Antibacterial Soaps:
No health benefits, and risky to boot

UPdate Fall 2008

Antibacterial soaps have no health benefits over plain soaps, according to a new study by University of Michigan public health professor Allison Aiello, Ph.D. Consumer Antibacterial Soaps: Effective or Just Risky is the first comprehensive study to test whether antibacterial soaps sold for home use are more effective than plain soaps in removing bacteria and preventing infectious disease.

The short answer is – NO and NO.

Dr. Aiello and her team found that washing hands with a consumer antibacterial soap was no more effective in preventing infectious illness than plain soap. They also found that antibacterial soaps at formulations sold to the public do not remove any more bacteria from the hands than plain soaps.

“ The soaps containing triclosan used in the community setting are no more effective than plain soap at preventing infectious illness symptoms, as well as reducing bacteria on the hands,” Aiello’s report states.

It’s bad enough that consumer anti-bacterial soaps don’t do what they claim to protect health. These soaps also have health risks. Aiello reports that because of the way triclosan, the main active ingredient in many antibacterial soaps, reacts in the cells, it may cause some bacteria to become resistant to commonly used drugs such as amoxicillin.

The rise of antibiotic resistant bacteria is responsible for an increasing number of hospitalizations, deaths, and school closures. Public health advocates are concerned over the overuse of antimicrobial products and antibiotics.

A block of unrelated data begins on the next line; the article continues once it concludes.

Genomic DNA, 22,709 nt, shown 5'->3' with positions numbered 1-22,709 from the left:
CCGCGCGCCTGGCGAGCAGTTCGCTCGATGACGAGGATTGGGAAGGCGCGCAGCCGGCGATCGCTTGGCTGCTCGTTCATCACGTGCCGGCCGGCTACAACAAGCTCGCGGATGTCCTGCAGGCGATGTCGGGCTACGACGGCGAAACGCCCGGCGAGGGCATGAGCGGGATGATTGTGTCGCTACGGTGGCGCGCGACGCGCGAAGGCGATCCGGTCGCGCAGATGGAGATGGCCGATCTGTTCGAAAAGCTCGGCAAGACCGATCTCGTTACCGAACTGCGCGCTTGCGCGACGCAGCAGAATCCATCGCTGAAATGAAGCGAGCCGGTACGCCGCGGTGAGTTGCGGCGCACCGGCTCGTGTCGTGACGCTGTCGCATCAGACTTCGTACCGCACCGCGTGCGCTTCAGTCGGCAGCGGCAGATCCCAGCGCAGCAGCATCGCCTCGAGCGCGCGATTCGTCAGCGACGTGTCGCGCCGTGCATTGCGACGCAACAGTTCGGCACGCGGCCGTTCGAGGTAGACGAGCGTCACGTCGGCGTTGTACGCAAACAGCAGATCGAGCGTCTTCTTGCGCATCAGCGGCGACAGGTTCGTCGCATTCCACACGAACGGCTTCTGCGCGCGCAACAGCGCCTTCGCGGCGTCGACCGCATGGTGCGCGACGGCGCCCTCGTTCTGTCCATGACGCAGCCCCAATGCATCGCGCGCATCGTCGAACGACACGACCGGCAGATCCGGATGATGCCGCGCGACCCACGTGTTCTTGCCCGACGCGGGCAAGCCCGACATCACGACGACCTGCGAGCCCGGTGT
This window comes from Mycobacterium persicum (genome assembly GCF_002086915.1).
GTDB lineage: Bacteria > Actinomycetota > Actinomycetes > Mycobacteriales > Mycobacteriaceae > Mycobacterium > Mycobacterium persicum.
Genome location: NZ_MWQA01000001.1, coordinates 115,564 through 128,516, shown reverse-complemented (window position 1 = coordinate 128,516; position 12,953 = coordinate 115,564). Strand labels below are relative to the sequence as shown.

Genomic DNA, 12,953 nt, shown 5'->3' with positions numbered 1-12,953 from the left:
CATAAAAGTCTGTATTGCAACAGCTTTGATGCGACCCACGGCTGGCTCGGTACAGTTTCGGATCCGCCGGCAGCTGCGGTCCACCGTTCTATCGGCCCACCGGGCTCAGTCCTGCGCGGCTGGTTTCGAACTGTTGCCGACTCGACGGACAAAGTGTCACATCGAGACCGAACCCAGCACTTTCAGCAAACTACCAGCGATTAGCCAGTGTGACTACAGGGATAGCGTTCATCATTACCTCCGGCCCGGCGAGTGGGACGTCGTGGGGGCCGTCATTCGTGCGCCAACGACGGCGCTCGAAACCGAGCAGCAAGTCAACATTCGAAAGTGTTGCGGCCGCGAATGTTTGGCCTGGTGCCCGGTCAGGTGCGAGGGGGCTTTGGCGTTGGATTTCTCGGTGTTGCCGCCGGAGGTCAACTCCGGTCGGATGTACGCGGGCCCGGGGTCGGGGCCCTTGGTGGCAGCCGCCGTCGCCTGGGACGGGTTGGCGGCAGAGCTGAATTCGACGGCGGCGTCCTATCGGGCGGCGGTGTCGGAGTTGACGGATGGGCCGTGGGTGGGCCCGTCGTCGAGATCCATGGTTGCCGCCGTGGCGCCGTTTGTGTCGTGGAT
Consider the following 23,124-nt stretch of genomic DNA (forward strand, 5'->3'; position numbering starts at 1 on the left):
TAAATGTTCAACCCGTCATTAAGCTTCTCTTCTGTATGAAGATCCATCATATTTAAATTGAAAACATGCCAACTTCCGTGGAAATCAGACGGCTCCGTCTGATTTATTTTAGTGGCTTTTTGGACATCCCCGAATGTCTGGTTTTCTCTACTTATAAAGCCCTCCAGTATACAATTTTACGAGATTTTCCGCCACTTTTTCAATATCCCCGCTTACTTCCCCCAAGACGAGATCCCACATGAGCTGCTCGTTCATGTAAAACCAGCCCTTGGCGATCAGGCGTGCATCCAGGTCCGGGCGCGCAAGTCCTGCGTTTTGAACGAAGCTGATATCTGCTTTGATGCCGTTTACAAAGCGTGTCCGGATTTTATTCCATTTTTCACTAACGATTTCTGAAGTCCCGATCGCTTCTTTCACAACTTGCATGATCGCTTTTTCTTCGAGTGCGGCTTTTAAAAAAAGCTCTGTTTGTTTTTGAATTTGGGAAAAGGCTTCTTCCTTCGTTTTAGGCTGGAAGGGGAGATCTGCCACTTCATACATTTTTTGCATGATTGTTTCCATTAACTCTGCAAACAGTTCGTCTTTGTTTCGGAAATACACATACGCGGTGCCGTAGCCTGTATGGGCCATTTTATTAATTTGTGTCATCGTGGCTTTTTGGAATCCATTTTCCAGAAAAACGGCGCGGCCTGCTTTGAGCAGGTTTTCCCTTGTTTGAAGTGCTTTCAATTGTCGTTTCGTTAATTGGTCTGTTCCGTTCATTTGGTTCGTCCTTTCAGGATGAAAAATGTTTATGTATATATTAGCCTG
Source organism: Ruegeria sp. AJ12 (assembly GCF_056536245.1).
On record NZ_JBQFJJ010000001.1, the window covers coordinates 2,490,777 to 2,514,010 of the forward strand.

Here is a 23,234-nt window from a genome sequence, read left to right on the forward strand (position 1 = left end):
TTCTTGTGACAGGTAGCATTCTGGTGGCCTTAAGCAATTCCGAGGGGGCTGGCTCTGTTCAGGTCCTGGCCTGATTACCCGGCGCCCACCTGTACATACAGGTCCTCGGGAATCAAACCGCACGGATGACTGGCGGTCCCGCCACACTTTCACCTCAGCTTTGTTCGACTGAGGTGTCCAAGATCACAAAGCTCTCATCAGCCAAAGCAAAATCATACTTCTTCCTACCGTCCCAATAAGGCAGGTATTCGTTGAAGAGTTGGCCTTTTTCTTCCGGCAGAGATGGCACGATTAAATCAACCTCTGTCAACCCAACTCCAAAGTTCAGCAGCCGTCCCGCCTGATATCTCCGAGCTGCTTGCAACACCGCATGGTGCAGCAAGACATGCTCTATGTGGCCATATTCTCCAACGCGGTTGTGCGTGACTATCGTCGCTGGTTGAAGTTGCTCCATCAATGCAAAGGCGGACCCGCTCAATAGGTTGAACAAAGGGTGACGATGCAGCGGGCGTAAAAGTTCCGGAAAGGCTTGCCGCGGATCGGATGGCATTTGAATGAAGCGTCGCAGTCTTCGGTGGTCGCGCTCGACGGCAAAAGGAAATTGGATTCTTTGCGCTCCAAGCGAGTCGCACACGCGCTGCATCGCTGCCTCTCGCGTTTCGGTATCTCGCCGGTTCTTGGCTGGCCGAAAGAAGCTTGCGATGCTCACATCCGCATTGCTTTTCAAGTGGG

Triclosan is found in hundreds of common everyday products, including nearly half of all commercial soaps, especially liquid soaps. Triclosan is also an ingredient in deodorants, toothpastes, cosmetics, fabrics and plastics. Microban and Irgasan are other names for triclosan.

The study, “Consumer Antibacterial Soaps: Effective or Just Risky?” appears in the August 2007 edition of Clinical Infectious Diseases.

In 2005, the U.S. Food and Drug Administration led a panel of experts and industry representatives to weigh and analyze different germ-killing methods. The panel found "no firm scientific evidence that the flood of antimicrobial products we observe has any discernible benefit over the use of regular soap and water."

Anti-bacterial soaps used in hospitals and other clinical settings contain higher concentrations of triclosan that those in consumer products, and may be more effective at reducing illness and bacteria in the hospital setting, according to the researchers.

Thanks to Beyond Pesticides

UPdate, Fall 2008, Environmental Health Association of Nova Scotia